Weekly Nature Watch

Weekly Nature Watch 11th September 2020

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A crucial time is approaching for our red deer. Stags, currently divesting themselves of the velvet that has covered their newly grown antlers, are increasingly aware that their hormones are telling them that once again it is that time of the year.

Something inside them is beginning to stir, making them feel that bit more tetchy. As September advances towards October, that tetchiness will give way to downright temper and passion as the sap rises and they are seized by the season of the rut. Mind you, even when that day dawns, not all of them will gain fulfilment. The privilege of siring the next generation of red deer is restricted to the master stags – those which have established a place at the head of the herd, albeit that as the rut approaches there are battles to be fought to finally determine pecking orders. 

The forthcoming battles will finally determine the future of those that have real ambition. There will be many challenges laid down and battled over before that is finally achieved as older stags find that they are past their best and younger animals seek to replace them. Life for the ‘has beens’ in red deer society can sometimes seem cruel. There is no peaceful pensioner-class among red deer stags and those whose duty it is to control numbers of red deer will know just which of the animals in their care have passed their zenith and are likely to suffer the consequences. Life for ‘the monarchs of the glen’ as they once were, can indeed be cruel.

The day of reckoning for old stags may come any time before October 20th.  The increase in the number of deer in the Scottish countryside means that competition for food sources is keen.  Indeed, it may be said that the biggest enemy of each deer is another deer and in recent times it has been noted that many culled deer have been quite badly emaciated.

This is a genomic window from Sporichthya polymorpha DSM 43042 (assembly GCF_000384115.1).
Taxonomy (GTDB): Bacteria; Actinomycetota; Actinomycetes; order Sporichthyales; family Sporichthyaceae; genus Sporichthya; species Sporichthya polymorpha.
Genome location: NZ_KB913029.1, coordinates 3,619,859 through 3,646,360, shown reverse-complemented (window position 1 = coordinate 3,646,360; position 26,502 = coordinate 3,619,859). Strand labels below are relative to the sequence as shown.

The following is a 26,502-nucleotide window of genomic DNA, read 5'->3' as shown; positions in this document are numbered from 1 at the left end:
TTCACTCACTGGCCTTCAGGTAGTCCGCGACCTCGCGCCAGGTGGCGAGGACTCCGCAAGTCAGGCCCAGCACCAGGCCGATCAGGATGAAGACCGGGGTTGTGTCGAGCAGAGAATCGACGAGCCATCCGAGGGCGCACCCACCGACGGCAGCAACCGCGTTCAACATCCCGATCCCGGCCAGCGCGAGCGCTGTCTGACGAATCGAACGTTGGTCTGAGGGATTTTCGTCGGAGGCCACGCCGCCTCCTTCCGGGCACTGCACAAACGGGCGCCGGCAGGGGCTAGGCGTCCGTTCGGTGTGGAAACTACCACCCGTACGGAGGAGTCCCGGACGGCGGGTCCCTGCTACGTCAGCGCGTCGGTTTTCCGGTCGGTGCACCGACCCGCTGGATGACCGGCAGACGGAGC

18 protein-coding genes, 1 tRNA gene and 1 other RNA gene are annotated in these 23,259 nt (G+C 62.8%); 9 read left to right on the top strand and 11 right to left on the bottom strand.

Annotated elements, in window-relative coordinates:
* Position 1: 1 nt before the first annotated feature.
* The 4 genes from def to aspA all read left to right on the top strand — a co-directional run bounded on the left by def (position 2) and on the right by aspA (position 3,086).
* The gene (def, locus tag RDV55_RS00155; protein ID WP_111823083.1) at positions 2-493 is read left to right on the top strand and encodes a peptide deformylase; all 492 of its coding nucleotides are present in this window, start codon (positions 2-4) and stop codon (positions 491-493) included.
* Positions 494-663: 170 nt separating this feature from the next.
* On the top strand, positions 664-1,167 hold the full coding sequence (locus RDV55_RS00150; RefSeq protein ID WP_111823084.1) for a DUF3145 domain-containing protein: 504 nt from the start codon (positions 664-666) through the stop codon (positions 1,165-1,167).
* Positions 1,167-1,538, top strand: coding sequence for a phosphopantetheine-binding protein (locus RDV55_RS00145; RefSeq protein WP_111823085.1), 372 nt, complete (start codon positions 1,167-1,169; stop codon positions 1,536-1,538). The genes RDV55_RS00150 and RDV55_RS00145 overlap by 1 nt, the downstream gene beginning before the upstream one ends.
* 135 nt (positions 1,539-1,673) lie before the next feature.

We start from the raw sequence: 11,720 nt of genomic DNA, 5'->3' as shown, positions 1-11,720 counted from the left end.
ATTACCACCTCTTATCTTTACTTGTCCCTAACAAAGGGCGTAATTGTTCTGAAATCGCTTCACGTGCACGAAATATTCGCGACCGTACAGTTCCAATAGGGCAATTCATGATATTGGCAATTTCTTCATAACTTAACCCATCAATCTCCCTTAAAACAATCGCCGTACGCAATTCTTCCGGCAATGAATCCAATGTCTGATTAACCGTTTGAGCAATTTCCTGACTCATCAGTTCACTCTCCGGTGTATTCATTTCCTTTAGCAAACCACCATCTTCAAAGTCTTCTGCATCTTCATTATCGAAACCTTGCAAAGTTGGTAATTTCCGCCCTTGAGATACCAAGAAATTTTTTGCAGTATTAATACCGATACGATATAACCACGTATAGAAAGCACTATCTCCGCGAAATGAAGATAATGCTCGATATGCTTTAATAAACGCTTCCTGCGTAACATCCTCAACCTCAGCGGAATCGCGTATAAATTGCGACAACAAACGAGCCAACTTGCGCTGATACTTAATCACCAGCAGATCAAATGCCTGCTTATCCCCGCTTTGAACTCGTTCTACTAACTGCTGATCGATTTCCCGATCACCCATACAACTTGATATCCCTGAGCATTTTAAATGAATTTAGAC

However, it is the red deer hinds and female roe deer which have become the target of those who are determined to reduce the numbers of deer at large in Scotland which it is estimated now heads towards a million animals.  The problems of having so many deer in our landscapes relates especially to the planting of new forests. The Scottish Government is dedicated to growing more and more timber and the presence of so many deer is seen as a threat to that ambition. Deer can make a big impact on newly planted forests, damaging young trees to such an extent as to make the difference between profit and loss.

It has just been revealed that authorization has been given for staff and contractors of Forest and Land Scotland, formerly the Forestry Commission, to shoot the female animals during the closed season while they have youngsters running at foot which are still reliant upon their mothers for sustenance in the form of milk. However, the suggestion that hinds or does with calves or kids running at foot, should now be shot out of season thus leaving their off-spring to go hungry and  in all probability starve to death has horrified keepers and stalkers universally.  The Scottish Game Keepers Association (SGA) believes that the policy is ethically wrong and contravenes animal welfare.

Well-known and respected expert on red deer and head stalker for the SGA Deer Group, Lea MacNally, has condemned it as a national disgrace and says that he finds it hard to understand how the Scottish Government, backed by the Green Party in Parliament, can on the one hand ban the unlicensed culling of mountain hares, yet allow a situation that will undoubtedly lead to many young deer dying of starvation.  “It shows little or no respect of our deer,” he said.